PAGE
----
You can enqueue whole extra CSS files instead, if you like. Or, if you have special needs for javascript in some of your controls, and there’s libraries necessary to implement them, then you can enqueue those libraries here as well.

 


So in my last post about Internationalization, I covered some non-obvious things that you should consider when adding translation capabilities to your code.

Today, let’s add to that by covering some non-obvious translation functions. You’re probably not using these, since they don’t get talked about as much. But there’s probably places where you should be using them, so knowing about them is the first step. And knowing is half the battle.

Basic functions, again

Last time I talked about these functions:

  • __()
  • _e()
  • _x()
  • _ex()
  • _n()

Let’s cover the ones I didn’t talk about.

Escaping output

In practice, you tend to use these mostly when outputting things onto the main page or in the admin. But, one thing you also use a lot when outputting text is the standard escaping functions. These are things like esc_html(), which outputs text in a way that makes it “safe” to go onto a webpage, without being interpreted as HTML. If the text comes from user input, then this is a good idea.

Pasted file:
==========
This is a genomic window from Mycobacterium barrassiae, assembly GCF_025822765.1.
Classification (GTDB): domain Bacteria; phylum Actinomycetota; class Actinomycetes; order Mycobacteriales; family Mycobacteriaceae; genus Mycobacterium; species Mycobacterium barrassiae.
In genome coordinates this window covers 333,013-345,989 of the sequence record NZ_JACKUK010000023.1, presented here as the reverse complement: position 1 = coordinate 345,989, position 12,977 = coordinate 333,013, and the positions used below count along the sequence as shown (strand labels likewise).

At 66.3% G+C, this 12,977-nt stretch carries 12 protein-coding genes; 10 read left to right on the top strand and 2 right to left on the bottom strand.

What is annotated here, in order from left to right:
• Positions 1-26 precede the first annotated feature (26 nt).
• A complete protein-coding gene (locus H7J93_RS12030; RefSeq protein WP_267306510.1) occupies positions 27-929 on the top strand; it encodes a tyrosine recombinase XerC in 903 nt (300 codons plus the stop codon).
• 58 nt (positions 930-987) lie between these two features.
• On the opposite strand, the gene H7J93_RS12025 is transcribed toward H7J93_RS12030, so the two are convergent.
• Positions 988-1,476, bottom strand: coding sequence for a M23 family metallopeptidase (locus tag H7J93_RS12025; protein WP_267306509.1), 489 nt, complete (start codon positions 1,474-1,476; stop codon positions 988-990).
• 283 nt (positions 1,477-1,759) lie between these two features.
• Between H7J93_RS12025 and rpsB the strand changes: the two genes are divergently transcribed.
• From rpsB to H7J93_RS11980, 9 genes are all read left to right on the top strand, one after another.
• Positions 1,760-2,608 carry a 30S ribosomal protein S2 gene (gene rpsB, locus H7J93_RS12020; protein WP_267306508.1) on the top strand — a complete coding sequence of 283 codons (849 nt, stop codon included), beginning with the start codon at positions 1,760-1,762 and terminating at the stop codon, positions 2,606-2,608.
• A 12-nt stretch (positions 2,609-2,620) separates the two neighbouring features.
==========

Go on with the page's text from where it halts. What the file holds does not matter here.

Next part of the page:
Now, if you think about it, then the text you have may be translated in some other file, which you don’t control either. So escaping that text might be a good idea too. If somebody snuck bad code into a translation file, a user might get bad things displayed without being able to easily find it.

So you could write something like echo esc_html(__('text','text-domain')), but that’s a bit wordy. Let’s talk about some shortcuts.

The esc_html__() function is the equivalent of esc_html(__(...)). It does the escaped html and the double-underscore translation all in one go. Similarly, the esc_html_e() function does the same thing, but it echoes the result, just like the _e() function would. And there’s also esc_html_x(), which is the equivalent of combining esc_html() and _x().

Along with those three are the three identical equivalents for attributes: esc_attr__(), esc_attr_e(), and esc_attr_x(). As the name implies, these combine the translation functions with esc_attr(), which is the escape function specifically intended when you’re outputting text into html attributes.